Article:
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Offseason should bring changes to Bulldogs in Thomson and at University of Georgia

Football season came to an end with a resounding thud for both the Thomson Bulldogs and the Georgia Bulldogs. Not only did the teams lose their last games, they managed to do it in a bad way. For anybody associated with the two programs, players, coaches, fans, mascots, cheerleaders, whatever, frankly there is no way to describe the LaGrange and Georgia Tech games without using the word "embarrassing."

It is not an embarrassment to lose to well-coached teams with good athletes like LaGrange and Georgia Tech, but to do it the way the two Bulldogs did it can't be described any other way. I'm not gonna' sugarcoat it. There is no doubt that both Coach Luther Welsh and Coach Mark Richt have some soul-searching to do concerning their programs before 2009. Forget Georgia's meaningless upcoming bowl game. Georgia's problems can't be fixed in a month.

Last year I felt that the Thomson coaching staff did a superb job with the material on-hand. They went through the regular season undefeated before Westover came to town to open the playoffs. A well-prepared Westover team upset Thomson by loading the line and totally stifling the Thomson offense. It seems to me that Westover wrote the book on defending Thomson and now everybody has read it.

The readers of that book are no longer inept teams from Augusta but schools in the new region 3-AAA plus the brutal non-region opponents that Thomson will face again next year. This is where Coach Welsh comes in. He will have to acknowledge that some serious tinkering is in order for his offense.

I don't mean abandoning his beloved Wing T offense. Many teams still run it with great success. I simply mean adding a few things to it that will get defenses to back off the line of scrimmage and respect a passing threat. As it stands now, Thomson is often caught on the wrong end of a numbers game. Asking six kids to block eight, nine or even 10 guys, especially of the Statesboro, WACO, Buford and Baldwin variety, sitting on the fullback just won't work.

What Coach Welsh comes up with is up to him. I'm not pretending to know more football than Luther Welsh. I am just stating the obvious. The offensive scheme this year clearly did not give Thomson a chance to win against the folks they played. Sometimes it is the Xs and Os, sometimes it is the Jimmys and Joes, as many famous coaches have said. In high school football you can't handpick your Jimmys and Joes. That being the case, you have to be willing to sometimes rearrange your Xs and Os. I believe Coach Welsh will see fit to do so.

Mark Richt's problem lies on the other side of the ball. Georgia found itself this season with an explosive offense but a defense that could not consistently stop folks. After watching every game live and in person and most of them on replay with a remote in my hand I could get very specific but space will not permit that. The bottom line is that on the field, Georgia's defense has often looked downright inept. There is no other way to put it without telling a lie.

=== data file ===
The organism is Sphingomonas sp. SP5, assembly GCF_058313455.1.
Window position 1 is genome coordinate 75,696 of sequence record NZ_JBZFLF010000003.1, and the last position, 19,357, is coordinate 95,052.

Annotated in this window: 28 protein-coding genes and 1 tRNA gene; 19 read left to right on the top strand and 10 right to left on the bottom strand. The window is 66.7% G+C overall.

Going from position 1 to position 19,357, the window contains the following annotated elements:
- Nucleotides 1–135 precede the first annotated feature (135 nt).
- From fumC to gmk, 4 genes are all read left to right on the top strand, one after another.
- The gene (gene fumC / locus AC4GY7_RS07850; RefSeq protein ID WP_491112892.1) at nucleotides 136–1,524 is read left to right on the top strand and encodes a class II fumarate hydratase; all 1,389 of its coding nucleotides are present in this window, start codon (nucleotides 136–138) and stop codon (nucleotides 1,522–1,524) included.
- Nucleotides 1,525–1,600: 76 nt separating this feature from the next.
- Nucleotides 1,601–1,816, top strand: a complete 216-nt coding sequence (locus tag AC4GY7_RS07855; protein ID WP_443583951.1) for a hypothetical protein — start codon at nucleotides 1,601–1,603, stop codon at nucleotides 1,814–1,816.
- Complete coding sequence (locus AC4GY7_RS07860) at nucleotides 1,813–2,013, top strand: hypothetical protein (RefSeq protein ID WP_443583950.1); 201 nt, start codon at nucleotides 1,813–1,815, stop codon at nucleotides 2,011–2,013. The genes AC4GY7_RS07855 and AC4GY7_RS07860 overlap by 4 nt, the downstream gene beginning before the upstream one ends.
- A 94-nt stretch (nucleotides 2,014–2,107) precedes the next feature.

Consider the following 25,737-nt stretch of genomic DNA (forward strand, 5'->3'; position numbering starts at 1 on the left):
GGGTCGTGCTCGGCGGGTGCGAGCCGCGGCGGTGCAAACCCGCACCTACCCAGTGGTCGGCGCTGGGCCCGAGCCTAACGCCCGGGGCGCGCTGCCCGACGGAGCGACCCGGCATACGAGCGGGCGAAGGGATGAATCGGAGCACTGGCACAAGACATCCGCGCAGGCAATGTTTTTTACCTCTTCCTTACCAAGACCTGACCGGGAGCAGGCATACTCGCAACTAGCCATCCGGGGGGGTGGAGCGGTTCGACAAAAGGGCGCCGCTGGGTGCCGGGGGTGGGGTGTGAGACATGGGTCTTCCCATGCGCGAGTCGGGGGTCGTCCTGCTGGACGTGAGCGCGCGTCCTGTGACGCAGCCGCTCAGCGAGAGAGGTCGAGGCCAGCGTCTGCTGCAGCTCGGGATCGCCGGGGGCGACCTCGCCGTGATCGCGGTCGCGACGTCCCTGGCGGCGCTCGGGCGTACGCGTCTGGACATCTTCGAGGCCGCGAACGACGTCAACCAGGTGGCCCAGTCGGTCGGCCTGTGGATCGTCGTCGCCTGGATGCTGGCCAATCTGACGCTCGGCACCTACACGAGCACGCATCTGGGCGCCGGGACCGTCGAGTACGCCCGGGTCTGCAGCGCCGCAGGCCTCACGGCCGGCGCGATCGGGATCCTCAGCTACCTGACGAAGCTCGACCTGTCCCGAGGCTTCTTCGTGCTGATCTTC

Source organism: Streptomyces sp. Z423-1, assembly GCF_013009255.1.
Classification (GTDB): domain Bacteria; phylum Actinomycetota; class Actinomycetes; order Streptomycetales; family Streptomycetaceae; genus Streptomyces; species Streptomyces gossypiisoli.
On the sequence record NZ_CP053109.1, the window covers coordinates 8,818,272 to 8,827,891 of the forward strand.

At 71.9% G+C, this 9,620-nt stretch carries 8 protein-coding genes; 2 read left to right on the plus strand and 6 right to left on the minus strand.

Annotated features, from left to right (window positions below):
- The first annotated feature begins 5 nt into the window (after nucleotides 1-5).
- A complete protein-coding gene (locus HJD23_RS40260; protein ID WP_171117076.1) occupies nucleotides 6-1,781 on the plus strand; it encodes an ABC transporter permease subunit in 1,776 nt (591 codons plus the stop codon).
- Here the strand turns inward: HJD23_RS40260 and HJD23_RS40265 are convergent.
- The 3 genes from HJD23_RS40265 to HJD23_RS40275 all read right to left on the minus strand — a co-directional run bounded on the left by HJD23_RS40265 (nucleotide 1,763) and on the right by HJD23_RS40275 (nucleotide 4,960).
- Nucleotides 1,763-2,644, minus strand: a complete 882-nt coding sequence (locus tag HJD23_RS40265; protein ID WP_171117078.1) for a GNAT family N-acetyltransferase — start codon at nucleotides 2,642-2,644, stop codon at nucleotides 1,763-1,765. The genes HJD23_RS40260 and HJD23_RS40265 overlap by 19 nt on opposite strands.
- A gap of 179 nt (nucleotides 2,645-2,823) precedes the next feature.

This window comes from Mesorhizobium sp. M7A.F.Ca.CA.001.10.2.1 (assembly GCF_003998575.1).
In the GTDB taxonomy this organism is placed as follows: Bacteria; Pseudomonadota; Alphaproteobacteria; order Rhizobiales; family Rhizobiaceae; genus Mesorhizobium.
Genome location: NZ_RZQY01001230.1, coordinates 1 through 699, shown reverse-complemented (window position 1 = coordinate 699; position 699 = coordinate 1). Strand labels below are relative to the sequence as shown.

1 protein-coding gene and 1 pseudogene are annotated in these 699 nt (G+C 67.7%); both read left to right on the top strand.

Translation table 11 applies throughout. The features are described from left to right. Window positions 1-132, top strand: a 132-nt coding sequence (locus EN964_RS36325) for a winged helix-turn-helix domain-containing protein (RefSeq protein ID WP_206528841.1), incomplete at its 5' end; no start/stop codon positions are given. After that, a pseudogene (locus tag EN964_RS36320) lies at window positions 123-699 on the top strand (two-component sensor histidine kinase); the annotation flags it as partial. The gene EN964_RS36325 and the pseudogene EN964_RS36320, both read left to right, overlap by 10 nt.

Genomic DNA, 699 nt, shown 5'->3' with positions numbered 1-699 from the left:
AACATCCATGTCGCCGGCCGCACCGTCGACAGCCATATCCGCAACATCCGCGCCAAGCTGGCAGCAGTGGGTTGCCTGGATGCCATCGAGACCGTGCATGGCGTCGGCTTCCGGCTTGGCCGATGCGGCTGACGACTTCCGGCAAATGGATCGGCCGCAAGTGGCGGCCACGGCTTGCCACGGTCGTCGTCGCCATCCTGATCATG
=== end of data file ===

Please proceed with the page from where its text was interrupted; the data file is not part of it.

The record will show that Georgia's defense has regressed since coordinator Brian Van Gorder left after the 2004 season. Most Georgia fans blame it on current defensive coordinator Willie Martinez. Martinez seems to believe that a passive, bend but don't break approach is the way to go. OK, fine, but you better make tackles, some behind the line, force a few turnovers and avoid stupid penalties along the way. It also helps to defend passes without committing interference. Georgia does little of this on defense. They have managed to let teams with poor offenses stay in games. They make average backs, like Auburn's Mario Fannin, look like Reggie Bush.

Coach Richt has stuck to the "it is a team game" mantra. He cites the Bulldogs own turnovers and special teams blunders as often putting the defense in a bind. This assertation is correct, but sometimes a defense has to overcome these errors. That's why it is called defense. In the old days, Georgia would fumble in the shadows of its own goal post and Erk Russell would get excited and send his boys on the field exhorting, "We've got'em right where we want them."

I don't know what Coach Richt will do to correct the woes that caused Georgia to underachieve this season, but I hope he starts with the defense. The guessperts picked them number one preseason but I knew that would be a tall order. I didn't know that the Bulldogs, among other issues, would turn out to be so poor on defense. They helped make a 9-3 season feel like 3-9 and fans like me fearful about their future.

Coach Welsh and Coach Richt are good coaches with tremendous records. They strive to keep their programs on solid ground. Football coaching however, is a results oriented profession. Doing things the right way, building men of character, and teaching life skills are all wonderful goals but when your team underperforms on the field, all of that can quickly drown in a sea of negativity. Forget the fans, the players themselves expect to be put in a position to win games.

Making adjustments is a huge part of coaching. Some are quick, short-term adjustments while some have to last a while. While we take a long winter's nap from football, Coach Welsh and Coach Richt will have to consider adjustments to their way of doing things. Their legacies may well depend upon it.



Web posted on Thursday, December 04, 2008













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